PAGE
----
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DG Ministry of Health Dr. Rashid Jooma’s overview on the health implications of the flood disaster

What health problems have arisen in the wake of the devastating floods?

Rashid Jooma:   “I am really hoping that we won’t have catastrophic breakouts of illnesses, because it seems that as the waters go downstream, things are beginning to stabilise upstream. The biggest problem from the health perspective has been the trouble with water.  All sources of water are contaminated which means the water that you cook with, wash with, drink, and the water that people are wading in, is all heavily contaminated. Because of that, diarrhoeal diseases have been widespread. Initially, during the heavy rainfall, there were quite a lot of pneunomonic types of illnesses and upper respiratory illnesses. Skin diseases have been rampant diseases. There have been over three million consultations since July 31 and out of that, the vast majority was for skin conditions – rashes, itching and scabies. So getting people clean water is the biggest challenge.
The other health thing we are focusing on is malaria control and mosquito control. We are trying to make sure that we have enough insecticides, bed nets, personal repellants and malaria treatments.”

What about water purification programmes?

RJ:   “We have been distributing Aqua tablets and sachets of Pure — both are used to disinfect water.  But for this you also need to have jars and receptacles.”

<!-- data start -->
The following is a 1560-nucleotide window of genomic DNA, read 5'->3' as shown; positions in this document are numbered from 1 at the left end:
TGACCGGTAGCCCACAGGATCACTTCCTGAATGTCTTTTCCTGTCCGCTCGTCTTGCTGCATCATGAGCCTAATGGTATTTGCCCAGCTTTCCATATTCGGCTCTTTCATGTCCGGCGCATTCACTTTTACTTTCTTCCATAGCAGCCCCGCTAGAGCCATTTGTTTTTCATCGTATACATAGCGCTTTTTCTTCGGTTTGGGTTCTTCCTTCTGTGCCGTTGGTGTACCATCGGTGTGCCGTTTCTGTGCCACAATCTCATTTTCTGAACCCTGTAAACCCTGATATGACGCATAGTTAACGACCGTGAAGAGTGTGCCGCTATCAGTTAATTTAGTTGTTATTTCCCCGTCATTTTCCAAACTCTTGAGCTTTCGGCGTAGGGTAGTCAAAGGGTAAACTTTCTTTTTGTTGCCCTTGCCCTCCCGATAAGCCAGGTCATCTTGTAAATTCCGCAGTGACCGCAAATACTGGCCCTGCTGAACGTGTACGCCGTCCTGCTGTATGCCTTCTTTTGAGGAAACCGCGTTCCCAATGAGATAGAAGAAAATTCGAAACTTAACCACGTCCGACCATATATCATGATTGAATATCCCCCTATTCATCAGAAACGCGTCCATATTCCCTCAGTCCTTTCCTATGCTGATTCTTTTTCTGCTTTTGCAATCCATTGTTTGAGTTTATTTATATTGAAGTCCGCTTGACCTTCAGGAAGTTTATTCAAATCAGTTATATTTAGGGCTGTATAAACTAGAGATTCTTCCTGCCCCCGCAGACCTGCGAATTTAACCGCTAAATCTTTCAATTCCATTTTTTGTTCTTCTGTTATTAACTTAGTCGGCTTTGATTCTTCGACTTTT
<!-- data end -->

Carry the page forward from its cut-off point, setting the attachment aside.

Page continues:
Children are particularly vulnerable at this time, what measures are being taken to protect them?

RJ: “I have sent thee head pediatrician from Karachi to Sukkur. We are quickly trying to set up a pediatrics hospital in Sukkur. We’ve just taken over premises from another department. We need to put into place the protection and treatment of the children. The state’s protection mechanism for children is largely based on the outreach services of the Lady Health Workers (LHWs), because they work in a small catchment area of about 100 households. LHWs know about the pregnant women in the areas and know where the young children are. We estimate that about ten and a half thousand LHWs have been dislocated and displaced by the floods. This is rough estimate; we are trying to do a more detailed mapping. Then we are going to try to give them cash compensation, try and get them back into business as soon as possible, because they know their communities and where they are. So we need to get the maximum outreach services up as soon as possible. To a certain extent, we have deviated from the precondition that you never move a LHW from her catchment area. We are making exceptions and now, just for an interim, we are asking them to serve in the camps. So we need to make sure the children in the camps are well protected. And most important, when they go back, to make sure they are getting clean water.”

What about the damage to key medical facilities?

RJ: “The district hospital of Nowshera was very badly hit. The Nowshera district hospital was completely submerged. But with the help of an agency, we have been able to make the hospital operational.”

There have been complaints about the delivery of relief goods and assistance to the flood victims, what are your views on this?

RJ: “I have been very impressed by the level of devotion and hard work that the health department has shown.  I have been in touch with most of them in all the provinces. They have been working non-stop  in the field. It just goes to show you whenever you can motivate people with a sense that they are working towards a common greater good, you get the best out of people and I’ve been very impressed by that.”

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